a displaceable valve body having on one side a main face, on its opposite side a plurality of differently dimensioned pilot faces, and a control edge, said pilot faces together having a given total effective surface area, one of said pilot faces having an individual effective surface area equal to one-seventh of said total area, another of said pilot faces having an individual effective surface area equal to two-sevenths of said total area, and yet another of said pilot faces having a individual effective surface area equal to four-sevenths of said total area, and
a housing surrounding said body and forming a main compartment at said main face, a plurality of pilot compartments each at a respective pilot face, and a flow compartment at said control edge;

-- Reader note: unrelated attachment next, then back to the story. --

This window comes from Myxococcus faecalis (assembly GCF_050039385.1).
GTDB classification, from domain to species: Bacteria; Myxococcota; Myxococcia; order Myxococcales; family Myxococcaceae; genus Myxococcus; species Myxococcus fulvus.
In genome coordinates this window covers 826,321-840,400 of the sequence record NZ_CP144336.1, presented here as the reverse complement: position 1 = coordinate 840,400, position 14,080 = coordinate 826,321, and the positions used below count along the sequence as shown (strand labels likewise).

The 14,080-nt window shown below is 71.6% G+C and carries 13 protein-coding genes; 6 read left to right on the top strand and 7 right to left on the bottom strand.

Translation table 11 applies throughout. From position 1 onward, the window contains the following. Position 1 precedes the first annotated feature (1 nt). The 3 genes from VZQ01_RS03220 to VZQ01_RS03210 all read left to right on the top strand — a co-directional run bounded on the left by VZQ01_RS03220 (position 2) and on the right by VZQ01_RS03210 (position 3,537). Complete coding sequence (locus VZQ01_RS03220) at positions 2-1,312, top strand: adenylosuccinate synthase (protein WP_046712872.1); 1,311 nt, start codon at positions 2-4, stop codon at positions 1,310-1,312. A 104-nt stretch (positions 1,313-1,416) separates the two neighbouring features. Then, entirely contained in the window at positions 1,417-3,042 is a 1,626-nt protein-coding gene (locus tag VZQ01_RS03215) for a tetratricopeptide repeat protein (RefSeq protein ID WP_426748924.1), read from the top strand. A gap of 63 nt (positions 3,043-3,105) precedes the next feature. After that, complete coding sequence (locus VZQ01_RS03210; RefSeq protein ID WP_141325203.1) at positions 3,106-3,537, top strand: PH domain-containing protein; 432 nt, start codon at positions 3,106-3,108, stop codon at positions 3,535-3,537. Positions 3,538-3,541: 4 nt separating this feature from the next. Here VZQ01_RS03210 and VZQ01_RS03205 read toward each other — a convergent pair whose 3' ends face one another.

conduits connecting said flow compartment and said main compartment to said high-pressure side;
a plurality of electrically energizable solenoid valves each connected between said high-pressure side and a respective pilot compartment;
means connecting said flow compartment to said load and to said low-pressure side for pressurization of said load in accordance with the position of said control edge;
a displaceable input element; and
electrical circuit means connected between said input element and said solenoids for actuating said solenoids in accordance with the position of said input element.
12. The system defined in claim 11 wherein said pilot faces together have a given total effective surface area, one of said pilot faces having an individual effective surface area equal to one-seventh of said total area, another of said pilot faces having an individual effective surface area equal to two-sevenths of said total area, and yet another of said pilot faces having an individual effective surface area equal to four-sevenths of said total area.
13. The system defined in claim 11 wherein said main face has an individual effective surface area equal to one and one-seventh of said total area.